Adam Zagoria covers basketball at all levels. He is the author of two books and an award-winning journalist whose articles have appeared in ESPN The Magazine, SLAM, Sheridan Hoops, Sports Illustrated, Basketball Times and in newspapers nationwide.
Arbitello Says St John’s Should’ve Recruited Severe (UPDATED)
St. John’s did not recruit Jon Severe out of Christ the King High School, but Royals coach Joe Arbitello says they should have.
“I think it was a mistake,” Arbitello told SNY.tv Friday morning, one day before Fordham and St. John’s will meet on Saturday afternoon at Madison Square Garden.
“I think that any New York City team that didn’t recruit him probably made a big mistake.”
In St. John’s defense, they were focused on Philadelphia’s Rysheed Jordan and didn’t have a scholarship available until Amir Garrett transferred.
Still, entering Saturday’s game, the 6-foot-3 Severe is leading the Atlantic 10 in scoring at 23.2 points per game. In his last two games, Severe dropped 30 in a win at Manhattan and had 23 in a win over Furman.
He has already been named A-10 Rookie of the Week twice.
Yes, he takes a lot of shots and yes, he may not be on their level talent-wise, but Severe is averaging more points than freshmen studs Jabari Parker, Andrew Wiggins, Julius Randle and Aaron Gordon.
He will enter the Fordham game averaging 4.2 points and having been suspended for one game for a violation of team rules.
St. John’s coach Steve Lavin and his staff saw Severe several times last season, and on Friday Lavin called Severe a “pro.”
“We really liked his game but didn’t have any scholarships available last year until the spring,” Lavin said. “He’s a Big East level player that we would’ve recruited if we had any scholarships available. [Branden] Frazier played really well against us throughout his career as well. Those two put a lot of heat on you. They have the ‘Emerald City Green Light’ from Coach [Tom] Pecora and have taken the majority of the team’s shots. They are the leading scorers and basically everything runs through them. The other players seemed to accept that and are willing to play their roles to set those two players up.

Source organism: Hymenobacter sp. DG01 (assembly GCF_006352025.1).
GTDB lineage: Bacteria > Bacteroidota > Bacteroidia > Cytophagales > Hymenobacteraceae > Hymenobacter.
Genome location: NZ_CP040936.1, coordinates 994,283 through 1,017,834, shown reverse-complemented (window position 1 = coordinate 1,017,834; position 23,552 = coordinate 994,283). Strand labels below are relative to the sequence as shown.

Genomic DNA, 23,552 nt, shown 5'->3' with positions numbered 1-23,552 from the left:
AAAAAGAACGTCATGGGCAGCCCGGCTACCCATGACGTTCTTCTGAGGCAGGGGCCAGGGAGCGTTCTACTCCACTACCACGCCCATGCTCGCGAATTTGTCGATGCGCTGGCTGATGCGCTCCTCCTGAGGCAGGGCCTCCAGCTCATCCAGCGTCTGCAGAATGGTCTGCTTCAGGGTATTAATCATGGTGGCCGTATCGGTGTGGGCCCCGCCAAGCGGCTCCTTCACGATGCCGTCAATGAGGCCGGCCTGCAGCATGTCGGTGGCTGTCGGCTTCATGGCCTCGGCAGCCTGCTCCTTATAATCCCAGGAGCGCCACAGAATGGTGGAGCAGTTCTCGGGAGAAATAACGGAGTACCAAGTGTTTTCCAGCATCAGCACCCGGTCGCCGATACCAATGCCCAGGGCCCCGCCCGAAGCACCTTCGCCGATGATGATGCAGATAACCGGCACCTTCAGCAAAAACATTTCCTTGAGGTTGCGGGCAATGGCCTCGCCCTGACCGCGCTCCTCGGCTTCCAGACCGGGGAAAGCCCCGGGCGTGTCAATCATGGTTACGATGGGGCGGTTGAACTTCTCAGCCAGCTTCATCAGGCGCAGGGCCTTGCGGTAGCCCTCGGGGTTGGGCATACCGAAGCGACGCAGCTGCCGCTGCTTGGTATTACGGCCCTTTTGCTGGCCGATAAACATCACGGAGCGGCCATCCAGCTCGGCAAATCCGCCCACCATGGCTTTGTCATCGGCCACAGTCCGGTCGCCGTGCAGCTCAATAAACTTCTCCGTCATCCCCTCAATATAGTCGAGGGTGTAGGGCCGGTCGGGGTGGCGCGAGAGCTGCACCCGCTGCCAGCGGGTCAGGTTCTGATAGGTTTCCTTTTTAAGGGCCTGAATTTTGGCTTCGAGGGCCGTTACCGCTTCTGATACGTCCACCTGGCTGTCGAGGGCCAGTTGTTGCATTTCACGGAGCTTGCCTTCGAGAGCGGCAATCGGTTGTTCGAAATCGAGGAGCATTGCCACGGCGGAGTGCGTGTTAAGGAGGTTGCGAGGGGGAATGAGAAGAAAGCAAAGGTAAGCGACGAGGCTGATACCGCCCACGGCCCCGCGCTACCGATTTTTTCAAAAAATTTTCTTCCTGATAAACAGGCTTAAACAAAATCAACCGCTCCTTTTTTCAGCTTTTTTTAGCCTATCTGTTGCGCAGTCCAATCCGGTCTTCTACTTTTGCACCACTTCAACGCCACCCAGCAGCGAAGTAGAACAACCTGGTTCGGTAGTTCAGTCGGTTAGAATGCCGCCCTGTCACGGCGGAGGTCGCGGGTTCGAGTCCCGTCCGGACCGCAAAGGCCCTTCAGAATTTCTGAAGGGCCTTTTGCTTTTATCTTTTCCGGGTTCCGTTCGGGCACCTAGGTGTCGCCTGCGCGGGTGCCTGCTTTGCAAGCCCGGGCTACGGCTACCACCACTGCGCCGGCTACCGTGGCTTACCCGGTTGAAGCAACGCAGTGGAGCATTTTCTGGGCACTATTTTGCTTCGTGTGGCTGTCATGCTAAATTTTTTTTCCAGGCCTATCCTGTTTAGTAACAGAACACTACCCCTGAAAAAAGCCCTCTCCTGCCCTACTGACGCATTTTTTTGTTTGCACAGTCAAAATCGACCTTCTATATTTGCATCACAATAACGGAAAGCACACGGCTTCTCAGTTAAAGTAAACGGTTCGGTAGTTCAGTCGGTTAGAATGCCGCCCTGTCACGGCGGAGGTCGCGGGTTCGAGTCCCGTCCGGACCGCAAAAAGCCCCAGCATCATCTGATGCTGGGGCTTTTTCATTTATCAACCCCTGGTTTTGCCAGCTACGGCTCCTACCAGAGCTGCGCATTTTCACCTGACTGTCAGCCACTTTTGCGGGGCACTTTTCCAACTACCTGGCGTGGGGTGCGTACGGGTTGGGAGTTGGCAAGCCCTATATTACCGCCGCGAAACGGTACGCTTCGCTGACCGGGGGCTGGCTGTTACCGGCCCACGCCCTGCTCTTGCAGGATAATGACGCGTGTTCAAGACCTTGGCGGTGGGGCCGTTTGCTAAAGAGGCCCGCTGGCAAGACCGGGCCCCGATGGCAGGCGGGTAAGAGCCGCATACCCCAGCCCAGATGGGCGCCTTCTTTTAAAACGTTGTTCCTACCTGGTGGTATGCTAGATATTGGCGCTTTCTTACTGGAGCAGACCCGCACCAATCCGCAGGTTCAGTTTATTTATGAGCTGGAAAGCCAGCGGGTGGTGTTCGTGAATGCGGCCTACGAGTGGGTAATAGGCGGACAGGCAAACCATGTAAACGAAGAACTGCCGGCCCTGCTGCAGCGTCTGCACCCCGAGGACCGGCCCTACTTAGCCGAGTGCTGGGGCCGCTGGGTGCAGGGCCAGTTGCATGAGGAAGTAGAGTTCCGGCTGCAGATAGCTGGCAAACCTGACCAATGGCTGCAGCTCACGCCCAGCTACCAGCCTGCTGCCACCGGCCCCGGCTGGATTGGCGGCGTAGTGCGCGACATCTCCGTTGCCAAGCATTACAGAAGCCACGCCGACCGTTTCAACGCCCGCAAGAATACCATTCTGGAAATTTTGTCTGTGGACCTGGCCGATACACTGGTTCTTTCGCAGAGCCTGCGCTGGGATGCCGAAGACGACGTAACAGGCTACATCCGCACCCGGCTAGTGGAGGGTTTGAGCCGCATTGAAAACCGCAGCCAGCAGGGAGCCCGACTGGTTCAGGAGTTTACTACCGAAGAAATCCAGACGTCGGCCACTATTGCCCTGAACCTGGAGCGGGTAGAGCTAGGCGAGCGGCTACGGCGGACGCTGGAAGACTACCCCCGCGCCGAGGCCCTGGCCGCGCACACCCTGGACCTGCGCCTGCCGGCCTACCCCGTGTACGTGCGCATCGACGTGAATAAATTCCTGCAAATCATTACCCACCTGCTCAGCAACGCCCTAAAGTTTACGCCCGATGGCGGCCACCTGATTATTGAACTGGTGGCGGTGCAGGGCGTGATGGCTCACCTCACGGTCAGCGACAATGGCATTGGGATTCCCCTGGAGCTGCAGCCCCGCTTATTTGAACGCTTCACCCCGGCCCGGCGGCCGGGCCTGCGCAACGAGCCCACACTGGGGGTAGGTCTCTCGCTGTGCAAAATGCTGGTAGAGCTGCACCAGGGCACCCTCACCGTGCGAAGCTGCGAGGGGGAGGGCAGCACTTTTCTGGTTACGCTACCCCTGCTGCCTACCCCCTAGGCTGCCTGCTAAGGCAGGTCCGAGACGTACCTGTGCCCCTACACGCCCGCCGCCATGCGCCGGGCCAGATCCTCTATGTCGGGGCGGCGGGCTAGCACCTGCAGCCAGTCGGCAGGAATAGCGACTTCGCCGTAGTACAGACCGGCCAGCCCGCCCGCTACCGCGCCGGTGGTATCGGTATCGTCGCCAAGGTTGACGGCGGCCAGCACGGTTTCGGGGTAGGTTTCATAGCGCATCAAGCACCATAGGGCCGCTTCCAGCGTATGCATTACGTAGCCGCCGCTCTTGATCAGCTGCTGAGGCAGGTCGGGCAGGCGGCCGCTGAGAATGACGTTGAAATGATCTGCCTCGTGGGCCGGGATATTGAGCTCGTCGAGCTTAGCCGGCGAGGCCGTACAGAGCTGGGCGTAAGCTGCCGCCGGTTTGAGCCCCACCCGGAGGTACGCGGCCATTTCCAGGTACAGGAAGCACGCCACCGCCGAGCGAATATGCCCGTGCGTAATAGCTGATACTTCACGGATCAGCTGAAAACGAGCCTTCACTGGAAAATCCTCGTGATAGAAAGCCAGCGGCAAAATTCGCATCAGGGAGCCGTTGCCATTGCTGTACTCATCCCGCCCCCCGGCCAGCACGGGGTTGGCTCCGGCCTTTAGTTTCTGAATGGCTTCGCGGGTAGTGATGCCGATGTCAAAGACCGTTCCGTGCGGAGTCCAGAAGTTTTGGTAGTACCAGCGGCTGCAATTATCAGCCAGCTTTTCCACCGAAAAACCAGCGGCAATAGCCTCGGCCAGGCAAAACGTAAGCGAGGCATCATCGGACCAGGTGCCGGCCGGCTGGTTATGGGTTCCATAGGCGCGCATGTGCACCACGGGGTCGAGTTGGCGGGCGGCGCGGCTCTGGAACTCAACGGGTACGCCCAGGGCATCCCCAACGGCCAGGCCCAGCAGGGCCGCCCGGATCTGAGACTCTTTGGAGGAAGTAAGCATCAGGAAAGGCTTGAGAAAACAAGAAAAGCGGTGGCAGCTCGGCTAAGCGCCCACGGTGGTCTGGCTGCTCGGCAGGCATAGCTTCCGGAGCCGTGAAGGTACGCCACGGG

“(Severe)’s a Big East player. Anywhere that I’ve coached I would’ve recruited him. He’s a really good basketball player. He’ll be a pro, he’ll be in the NBA.”
Arbitello pointed out that St. John’s watched Bishop Loughlin guards Khadeen Carrington (who signed with Seton Hall) and Mike Williams (Rutgers) when they played Christ the King.
“They had a chance to see him play a lot,” Arbitello said. “They’re down the block and they can see that he’s able to do it against anybody. We played a national schedule.
“He’s scored on guys that are going to Syracuse, North Carolina, he put up big numbers. He can score against anybody.”
Severe averaged 21.6 points as a senior at Christ the King while leading the Royals to the CHSAA Class AA intersectional championship and New York State Federation Class AA championship as a senior.
“At the end of the day he was the Tri-State Player of the Year and he was the New York State Player of the Year and [he was at] a very good high school program,” Arbitello said.
In the end, Severe chose Fordham over Rutgers, West Virginia, Pittsburgh and Wake Forest.
“I thinkTom Pecora is a lot like myself, a New York City guy who’s straight to the point and is realistic with the guys he’s recruiting,” Arbitello said. “And I think that’s what got them ahead of everybody else.”
And on Saturday, St. John’s will get an up-close look at Severe.
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Adam Zagoria is a New York Times contributor and Basketball Insider who covers basketball at all levels. He is the author of two books and is an award-winning journalist whose articles have appeared in ESPN The Magazine, SLAM, Sheridan Hoops, Sports Illustrated, Basketball Times and in newspapers nationwide.
A veteran Ultimate Frisbee player, he has competed in numerous National and World Championships and, perhaps more importantly, his teams won the Westchester Summer League (WSL) championships in 2011 and 2013.
He lives in Manhattan with his wife and children.